My first favorite gift book was The Snow Queen by Hans Christian Andersen. I was very young and it was from my godfather, my Uncle Louie. I loved looking at the book and, later, reading it—and I credit The Snow Queen (and all those other early books) for my lifelong love of reading… Today, “the best book I ever received as a gift” is usually the latest one I’ve been thoughtfully given. So right now my favorite is Hopper, a slim volume about the paintings of Edward Hopper by the Pulitzer Prize-winning poet, Mark Strand. I’ve been on a Hopper kick and this year visited both the artist’s Nyack home and his Greenwich Village studio. My friend Andrea remembered my mentioning those visits and gave me that “just the right book” this holiday.
Day 31: Jeff Sharlet, author of Sweet Heaven When I Die and The Family
In 2004, my in-laws gave me Marilynne Robinson’s Gilead for Christmas. They didn’t know how much Robinson’s first novel meant to me, so it was a lucky choice. Not a hard one, though — it was one of the big books of the year, Robinson’s only fiction since her amazing debut, Housekeeping, in 1981. That, incidentally, is the single book I’ve given as a gift not once but multiple times — I should buy it in bulk. Or stand on street corners passing it out like a religious tract. Anyway, Robinson’s new novel should have been just the right choice.
Earlier that year I’d found myself in Iowa City on a book tour. My host says, “What do you want to do while you’re here?” No question about that — I want to meet Marilynne Robinson. My host, the poet and children’s author Laurel Snyder, had heard Robinson was teaching a Bible class in a church. But which church? Compounding the problem was the fact of a blizzard. But we marched out into the snow, moving from church to church, looking for lighted windows. And we found her! We stomped in, covered with ice and snow, shaking our jackets and hats like wet dogs. We’d arrived mid-class, a meeting for bearded poets who wanted to understand scripture. Robinson didn’t seem to find our presence strange, at all. She directed a man to find us some chairs and Bibles, and we were in. But here’s the thing — it was kind of disappointing. The book I was touring on is subtitled “A Heretic’s Bible.” What Robinson delivered that night was some pretty orthodox liberal Christian teaching. Nothing ugly, just nothing startling, either.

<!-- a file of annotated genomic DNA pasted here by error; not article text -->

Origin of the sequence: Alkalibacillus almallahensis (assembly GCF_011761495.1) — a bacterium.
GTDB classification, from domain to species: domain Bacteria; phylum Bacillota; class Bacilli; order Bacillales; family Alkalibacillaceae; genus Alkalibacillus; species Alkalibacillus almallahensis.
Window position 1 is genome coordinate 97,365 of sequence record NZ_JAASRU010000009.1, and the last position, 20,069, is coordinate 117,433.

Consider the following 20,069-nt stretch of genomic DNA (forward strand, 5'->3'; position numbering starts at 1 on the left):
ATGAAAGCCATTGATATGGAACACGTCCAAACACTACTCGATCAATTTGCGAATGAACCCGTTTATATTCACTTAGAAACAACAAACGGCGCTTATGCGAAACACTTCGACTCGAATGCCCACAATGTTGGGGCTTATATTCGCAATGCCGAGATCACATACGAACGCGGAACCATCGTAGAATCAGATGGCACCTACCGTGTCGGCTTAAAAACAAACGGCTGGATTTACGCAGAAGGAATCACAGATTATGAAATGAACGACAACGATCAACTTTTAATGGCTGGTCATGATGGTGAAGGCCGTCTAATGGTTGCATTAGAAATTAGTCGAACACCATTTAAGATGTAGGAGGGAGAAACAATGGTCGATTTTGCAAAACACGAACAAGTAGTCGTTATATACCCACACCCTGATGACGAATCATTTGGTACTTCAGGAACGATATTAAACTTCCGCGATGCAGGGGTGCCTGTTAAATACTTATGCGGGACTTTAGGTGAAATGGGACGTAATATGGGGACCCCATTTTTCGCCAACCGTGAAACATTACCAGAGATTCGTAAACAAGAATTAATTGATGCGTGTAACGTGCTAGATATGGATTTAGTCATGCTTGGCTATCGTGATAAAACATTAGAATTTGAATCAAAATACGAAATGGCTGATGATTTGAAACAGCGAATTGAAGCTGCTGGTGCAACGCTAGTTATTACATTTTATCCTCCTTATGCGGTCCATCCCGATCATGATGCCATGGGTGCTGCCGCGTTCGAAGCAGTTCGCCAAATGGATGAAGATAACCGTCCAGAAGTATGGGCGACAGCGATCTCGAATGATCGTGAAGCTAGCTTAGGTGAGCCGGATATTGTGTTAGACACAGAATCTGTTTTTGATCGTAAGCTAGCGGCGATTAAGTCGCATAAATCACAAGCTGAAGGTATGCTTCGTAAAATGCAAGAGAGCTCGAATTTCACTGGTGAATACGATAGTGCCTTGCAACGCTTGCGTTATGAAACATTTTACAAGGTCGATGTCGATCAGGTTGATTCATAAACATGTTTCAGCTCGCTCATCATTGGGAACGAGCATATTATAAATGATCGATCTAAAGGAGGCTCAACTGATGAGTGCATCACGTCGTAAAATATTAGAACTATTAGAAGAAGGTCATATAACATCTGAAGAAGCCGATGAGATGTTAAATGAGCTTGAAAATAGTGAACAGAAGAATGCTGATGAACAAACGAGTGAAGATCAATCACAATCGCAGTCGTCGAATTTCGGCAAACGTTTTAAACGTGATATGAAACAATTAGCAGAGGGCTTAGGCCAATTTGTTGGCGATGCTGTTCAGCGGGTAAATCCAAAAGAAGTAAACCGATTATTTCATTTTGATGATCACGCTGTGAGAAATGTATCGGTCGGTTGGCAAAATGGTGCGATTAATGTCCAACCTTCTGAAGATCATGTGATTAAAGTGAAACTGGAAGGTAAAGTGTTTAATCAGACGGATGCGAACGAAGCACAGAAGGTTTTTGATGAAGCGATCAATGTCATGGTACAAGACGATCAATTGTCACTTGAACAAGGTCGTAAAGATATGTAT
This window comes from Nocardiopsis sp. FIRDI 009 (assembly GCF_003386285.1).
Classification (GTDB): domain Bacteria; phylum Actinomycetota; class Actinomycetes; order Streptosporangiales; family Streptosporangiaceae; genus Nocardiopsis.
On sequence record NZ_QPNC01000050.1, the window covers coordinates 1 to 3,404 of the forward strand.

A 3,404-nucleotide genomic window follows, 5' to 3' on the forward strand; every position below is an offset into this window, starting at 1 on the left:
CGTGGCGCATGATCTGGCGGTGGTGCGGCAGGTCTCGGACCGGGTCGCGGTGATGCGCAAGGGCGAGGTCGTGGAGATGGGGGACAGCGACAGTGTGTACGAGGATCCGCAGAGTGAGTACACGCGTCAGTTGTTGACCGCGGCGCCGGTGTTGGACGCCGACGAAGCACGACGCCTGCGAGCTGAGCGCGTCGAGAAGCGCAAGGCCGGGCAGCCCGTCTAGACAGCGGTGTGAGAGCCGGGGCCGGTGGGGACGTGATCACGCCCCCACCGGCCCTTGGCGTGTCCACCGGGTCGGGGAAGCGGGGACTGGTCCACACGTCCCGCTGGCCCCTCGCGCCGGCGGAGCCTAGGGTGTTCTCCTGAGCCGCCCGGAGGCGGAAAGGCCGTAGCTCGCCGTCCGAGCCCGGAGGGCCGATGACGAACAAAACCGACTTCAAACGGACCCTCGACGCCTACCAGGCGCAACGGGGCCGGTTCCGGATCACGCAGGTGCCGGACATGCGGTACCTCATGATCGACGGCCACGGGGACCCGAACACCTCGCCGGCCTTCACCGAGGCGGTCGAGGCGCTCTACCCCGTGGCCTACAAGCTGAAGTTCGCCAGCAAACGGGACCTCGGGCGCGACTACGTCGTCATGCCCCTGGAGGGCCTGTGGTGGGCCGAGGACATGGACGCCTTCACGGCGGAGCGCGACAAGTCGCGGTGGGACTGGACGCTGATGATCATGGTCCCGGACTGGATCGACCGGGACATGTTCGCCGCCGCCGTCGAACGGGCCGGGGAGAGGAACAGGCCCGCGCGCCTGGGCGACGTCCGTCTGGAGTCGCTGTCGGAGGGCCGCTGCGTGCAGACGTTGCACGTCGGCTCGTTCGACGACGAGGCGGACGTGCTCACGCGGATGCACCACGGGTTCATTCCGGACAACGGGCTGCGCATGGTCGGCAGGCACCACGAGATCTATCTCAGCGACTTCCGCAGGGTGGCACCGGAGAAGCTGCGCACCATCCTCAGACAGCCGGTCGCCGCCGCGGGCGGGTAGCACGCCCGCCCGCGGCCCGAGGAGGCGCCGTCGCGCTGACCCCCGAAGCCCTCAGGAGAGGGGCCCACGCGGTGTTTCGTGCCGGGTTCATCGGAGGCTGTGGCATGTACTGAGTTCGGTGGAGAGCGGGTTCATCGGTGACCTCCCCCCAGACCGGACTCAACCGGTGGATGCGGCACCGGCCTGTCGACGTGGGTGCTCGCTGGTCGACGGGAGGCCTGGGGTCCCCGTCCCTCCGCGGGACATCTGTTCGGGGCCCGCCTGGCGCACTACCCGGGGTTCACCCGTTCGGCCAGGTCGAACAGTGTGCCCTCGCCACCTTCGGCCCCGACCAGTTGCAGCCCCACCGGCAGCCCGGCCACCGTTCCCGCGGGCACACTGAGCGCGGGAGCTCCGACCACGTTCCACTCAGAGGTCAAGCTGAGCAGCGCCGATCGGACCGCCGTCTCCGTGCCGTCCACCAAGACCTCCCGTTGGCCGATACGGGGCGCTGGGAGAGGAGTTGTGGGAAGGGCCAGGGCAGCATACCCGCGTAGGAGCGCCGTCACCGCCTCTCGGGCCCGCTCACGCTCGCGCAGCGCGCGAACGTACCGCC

So, anyway, Christmas — Gilead — my in-laws. “Thanks,” I said, caressing the book’s beautiful, textured cover, sure I’d never read it. I was going to stick with Housekeeping. I don’t think I read Gilead until my wife was pregnant with our daughter. And then I read it, at first, like a how-to book. A very, very slow how-to book. It’s an epistolary novel, a series of letters from an old and dying preacher to the young son of his late-life marriage. The preacher lives in a small town in Iowa. He’s led a quiet life. There’s not much to say. His interpretations are orthodox liberal Protestantism. Except, except — they are and they aren’t, and the moments of the book that linger are the most ordinary ones, not the words you go searching for in a blizzard — though there are some of those, too, from the “shining star of radicalism,” as Iowa was once known — but the words that fall like snow on a flat field, no wind, accumulating, until the landscape is transformed. Not blanketed, but, strangely, revealed.
A HUGE thank-you to all the very talented authors who shared their thoughts with us this month, and to Laura Rossi of Laura Rossi Public Relations for making it all happen, to Whitney Peeling, and to all of our Facebook fans, new and old!